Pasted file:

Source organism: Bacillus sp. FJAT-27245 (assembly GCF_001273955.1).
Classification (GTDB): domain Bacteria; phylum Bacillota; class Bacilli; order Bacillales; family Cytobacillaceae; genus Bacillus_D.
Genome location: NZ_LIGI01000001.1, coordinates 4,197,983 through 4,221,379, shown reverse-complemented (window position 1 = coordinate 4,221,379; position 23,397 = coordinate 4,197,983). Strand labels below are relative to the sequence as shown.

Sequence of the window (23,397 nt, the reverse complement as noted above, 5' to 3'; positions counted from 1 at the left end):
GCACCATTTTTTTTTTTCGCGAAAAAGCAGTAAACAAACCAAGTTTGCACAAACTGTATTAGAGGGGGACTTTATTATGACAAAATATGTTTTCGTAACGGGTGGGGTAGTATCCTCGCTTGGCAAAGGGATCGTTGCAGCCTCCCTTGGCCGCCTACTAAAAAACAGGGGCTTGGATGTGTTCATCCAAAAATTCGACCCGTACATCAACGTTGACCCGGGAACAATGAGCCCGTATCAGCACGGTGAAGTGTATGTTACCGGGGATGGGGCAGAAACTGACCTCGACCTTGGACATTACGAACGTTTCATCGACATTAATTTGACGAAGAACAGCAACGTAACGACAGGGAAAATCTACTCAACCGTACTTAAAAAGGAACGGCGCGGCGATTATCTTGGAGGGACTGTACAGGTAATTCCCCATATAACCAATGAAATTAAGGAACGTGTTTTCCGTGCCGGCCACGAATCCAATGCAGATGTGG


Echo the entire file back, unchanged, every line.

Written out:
Source organism: Bacillus sp. FJAT-27245 (assembly GCF_001273955.1).
Classification (GTDB): domain Bacteria; phylum Bacillota; class Bacilli; order Bacillales; family Cytobacillaceae; genus Bacillus_D.
Genome location: NZ_LIGI01000001.1, coordinates 4,197,983 through 4,221,379, shown reverse-complemented (window position 1 = coordinate 4,221,379; position 23,397 = coordinate 4,197,983). Strand labels below are relative to the sequence as shown.

Sequence of the window (23,397 nt, the reverse complement as noted above, 5' to 3'; positions counted from 1 at the left end):
GCACCATTTTTTTTTTTCGCGAAAAAGCAGTAAACAAACCAAGTTTGCACAAACTGTATTAGAGGGGGACTTTATTATGACAAAATATGTTTTCGTAACGGGTGGGGTAGTATCCTCGCTTGGCAAAGGGATCGTTGCAGCCTCCCTTGGCCGCCTACTAAAAAACAGGGGCTTGGATGTGTTCATCCAAAAATTCGACCCGTACATCAACGTTGACCCGGGAACAATGAGCCCGTATCAGCACGGTGAAGTGTATGTTACCGGGGATGGGGCAGAAACTGACCTCGACCTTGGACATTACGAACGTTTCATCGACATTAATTTGACGAAGAACAGCAACGTAACGACAGGGAAAATCTACTCAACCGTACTTAAAAAGGAACGGCGCGGCGATTATCTTGGAGGGACTGTACAGGTAATTCCCCATATAACCAATGAAATTAAGGAACGTGTTTTCCGTGCCGGCCACGAATCCAATGCAGATGTGG